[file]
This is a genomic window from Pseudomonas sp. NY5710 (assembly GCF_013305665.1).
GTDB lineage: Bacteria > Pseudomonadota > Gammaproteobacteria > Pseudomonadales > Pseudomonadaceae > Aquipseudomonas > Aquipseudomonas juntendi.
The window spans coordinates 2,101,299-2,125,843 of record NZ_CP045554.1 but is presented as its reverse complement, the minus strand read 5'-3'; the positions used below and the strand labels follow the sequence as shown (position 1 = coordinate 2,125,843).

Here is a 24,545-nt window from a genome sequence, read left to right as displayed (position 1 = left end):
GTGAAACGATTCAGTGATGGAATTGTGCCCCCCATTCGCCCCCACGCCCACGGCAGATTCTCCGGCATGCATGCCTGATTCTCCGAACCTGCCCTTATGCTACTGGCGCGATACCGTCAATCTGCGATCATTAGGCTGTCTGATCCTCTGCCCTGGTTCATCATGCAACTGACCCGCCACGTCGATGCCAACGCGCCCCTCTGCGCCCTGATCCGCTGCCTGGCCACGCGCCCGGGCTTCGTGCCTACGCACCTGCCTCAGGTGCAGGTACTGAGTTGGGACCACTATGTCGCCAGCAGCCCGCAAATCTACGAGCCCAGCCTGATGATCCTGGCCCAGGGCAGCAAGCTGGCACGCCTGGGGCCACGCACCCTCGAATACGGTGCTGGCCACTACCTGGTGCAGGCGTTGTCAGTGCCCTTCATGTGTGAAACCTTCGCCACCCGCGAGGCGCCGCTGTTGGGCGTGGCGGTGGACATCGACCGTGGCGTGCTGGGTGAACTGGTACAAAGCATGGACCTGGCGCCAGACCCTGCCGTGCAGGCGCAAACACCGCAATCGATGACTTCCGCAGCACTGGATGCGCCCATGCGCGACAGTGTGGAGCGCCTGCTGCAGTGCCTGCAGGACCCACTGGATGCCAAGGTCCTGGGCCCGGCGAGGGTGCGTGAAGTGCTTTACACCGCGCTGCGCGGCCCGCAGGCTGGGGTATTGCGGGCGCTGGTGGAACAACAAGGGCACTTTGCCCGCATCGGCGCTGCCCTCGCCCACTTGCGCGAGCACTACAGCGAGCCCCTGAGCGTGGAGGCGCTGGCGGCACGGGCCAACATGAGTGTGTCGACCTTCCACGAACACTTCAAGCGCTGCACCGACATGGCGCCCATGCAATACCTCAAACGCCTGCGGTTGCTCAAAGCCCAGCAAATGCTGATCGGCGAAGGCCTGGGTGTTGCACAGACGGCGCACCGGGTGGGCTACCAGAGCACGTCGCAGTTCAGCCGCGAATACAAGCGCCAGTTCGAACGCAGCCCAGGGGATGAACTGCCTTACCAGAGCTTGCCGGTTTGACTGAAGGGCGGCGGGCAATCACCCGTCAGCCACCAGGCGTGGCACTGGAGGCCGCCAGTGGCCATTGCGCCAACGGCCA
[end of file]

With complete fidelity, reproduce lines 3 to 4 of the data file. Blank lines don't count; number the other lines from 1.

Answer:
The window spans coordinates 2,101,299-2,125,843 of record NZ_CP045554.1 but is presented as its reverse complement, the minus strand read 5'-3'; the positions used below and the strand labels follow the sequence as shown (position 1 = coordinate 2,125,843).

Here is a 24,545-nt window from a genome sequence, read left to right as displayed (position 1 = left end):